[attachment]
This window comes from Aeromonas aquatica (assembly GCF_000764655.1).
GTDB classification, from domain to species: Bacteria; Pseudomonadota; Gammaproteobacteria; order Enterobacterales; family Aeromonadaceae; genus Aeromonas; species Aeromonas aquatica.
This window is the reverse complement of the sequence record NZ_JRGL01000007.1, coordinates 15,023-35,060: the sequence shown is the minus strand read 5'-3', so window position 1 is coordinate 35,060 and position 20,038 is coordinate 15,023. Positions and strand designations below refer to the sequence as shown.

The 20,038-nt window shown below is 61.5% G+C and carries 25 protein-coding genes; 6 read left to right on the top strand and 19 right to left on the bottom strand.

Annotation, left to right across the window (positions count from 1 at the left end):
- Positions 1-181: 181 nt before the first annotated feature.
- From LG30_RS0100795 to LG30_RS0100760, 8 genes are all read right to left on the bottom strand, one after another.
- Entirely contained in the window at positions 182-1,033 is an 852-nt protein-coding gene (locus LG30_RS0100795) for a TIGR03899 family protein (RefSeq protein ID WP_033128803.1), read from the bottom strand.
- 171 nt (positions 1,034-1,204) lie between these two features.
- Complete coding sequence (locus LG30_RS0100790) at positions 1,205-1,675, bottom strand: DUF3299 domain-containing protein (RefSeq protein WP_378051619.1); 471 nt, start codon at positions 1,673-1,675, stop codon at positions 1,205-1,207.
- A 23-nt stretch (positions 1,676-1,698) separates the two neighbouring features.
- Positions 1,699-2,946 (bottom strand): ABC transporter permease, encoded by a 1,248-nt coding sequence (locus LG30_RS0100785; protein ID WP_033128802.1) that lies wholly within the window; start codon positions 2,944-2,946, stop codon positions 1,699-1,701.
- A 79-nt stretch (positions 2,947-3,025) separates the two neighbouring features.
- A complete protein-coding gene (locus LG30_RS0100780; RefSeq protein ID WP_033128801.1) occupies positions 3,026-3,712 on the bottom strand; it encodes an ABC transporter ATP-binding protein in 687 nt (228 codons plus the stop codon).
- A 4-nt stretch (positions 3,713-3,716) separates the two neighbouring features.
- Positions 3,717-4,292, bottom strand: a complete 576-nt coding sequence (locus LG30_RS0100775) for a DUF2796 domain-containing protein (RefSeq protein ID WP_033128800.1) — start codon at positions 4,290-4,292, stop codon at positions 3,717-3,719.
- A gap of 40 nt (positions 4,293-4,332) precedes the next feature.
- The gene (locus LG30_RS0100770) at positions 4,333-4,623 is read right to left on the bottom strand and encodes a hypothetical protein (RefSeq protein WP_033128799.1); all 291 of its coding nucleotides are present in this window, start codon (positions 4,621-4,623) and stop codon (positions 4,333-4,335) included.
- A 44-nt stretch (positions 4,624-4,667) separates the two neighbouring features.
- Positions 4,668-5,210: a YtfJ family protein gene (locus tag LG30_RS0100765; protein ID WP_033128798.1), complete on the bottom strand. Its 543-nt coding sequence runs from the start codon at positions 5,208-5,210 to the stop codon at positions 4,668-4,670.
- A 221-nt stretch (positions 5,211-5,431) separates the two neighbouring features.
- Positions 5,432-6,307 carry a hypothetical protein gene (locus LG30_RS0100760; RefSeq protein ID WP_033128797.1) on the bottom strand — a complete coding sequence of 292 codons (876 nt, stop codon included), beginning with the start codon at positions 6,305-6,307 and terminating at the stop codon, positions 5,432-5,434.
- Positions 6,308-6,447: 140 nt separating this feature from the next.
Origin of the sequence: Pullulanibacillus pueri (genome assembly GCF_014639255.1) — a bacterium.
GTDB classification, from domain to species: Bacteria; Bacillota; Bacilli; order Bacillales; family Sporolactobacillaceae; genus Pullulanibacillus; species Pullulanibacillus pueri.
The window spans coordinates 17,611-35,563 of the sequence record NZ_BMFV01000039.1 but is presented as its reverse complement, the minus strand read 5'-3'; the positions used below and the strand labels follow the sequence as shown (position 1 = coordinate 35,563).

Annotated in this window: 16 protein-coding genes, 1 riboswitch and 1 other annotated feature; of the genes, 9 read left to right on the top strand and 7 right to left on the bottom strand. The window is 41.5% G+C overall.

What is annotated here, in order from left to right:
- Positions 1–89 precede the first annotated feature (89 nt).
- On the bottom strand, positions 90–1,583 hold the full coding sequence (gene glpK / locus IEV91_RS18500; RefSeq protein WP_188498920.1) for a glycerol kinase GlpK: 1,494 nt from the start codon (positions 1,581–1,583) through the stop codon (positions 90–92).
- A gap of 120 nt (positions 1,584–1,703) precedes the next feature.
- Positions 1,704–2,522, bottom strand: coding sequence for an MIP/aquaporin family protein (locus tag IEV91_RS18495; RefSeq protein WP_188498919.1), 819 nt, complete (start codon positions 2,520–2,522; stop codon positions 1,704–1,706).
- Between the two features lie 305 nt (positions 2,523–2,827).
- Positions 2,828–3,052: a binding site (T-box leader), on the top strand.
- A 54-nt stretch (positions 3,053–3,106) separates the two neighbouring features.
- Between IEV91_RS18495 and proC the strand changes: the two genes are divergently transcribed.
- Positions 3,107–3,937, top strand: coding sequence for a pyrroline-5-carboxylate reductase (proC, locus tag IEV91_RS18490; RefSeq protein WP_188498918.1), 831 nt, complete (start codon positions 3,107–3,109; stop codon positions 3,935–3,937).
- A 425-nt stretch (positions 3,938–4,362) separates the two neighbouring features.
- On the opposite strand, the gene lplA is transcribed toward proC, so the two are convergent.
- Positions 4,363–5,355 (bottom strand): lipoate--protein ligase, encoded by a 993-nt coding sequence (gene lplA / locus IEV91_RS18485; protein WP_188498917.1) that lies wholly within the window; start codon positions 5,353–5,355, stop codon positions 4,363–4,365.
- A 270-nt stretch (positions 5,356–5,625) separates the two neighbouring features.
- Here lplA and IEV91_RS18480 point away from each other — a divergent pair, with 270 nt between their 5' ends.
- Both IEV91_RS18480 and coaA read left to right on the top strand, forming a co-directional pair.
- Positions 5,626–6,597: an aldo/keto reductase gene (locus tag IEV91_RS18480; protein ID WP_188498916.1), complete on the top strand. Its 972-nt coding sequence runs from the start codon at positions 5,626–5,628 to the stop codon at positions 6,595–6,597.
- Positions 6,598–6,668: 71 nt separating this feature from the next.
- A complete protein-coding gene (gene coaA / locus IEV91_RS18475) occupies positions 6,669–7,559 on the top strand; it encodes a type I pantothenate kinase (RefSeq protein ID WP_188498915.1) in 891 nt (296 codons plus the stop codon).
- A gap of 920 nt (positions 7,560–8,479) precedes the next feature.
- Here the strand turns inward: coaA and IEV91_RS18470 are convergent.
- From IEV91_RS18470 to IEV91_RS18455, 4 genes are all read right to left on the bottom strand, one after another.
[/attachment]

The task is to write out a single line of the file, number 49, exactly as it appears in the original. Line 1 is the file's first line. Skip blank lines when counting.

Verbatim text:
- From IEV91_RS18470 to IEV91_RS18455, 4 genes are all read right to left on the bottom strand, one after another.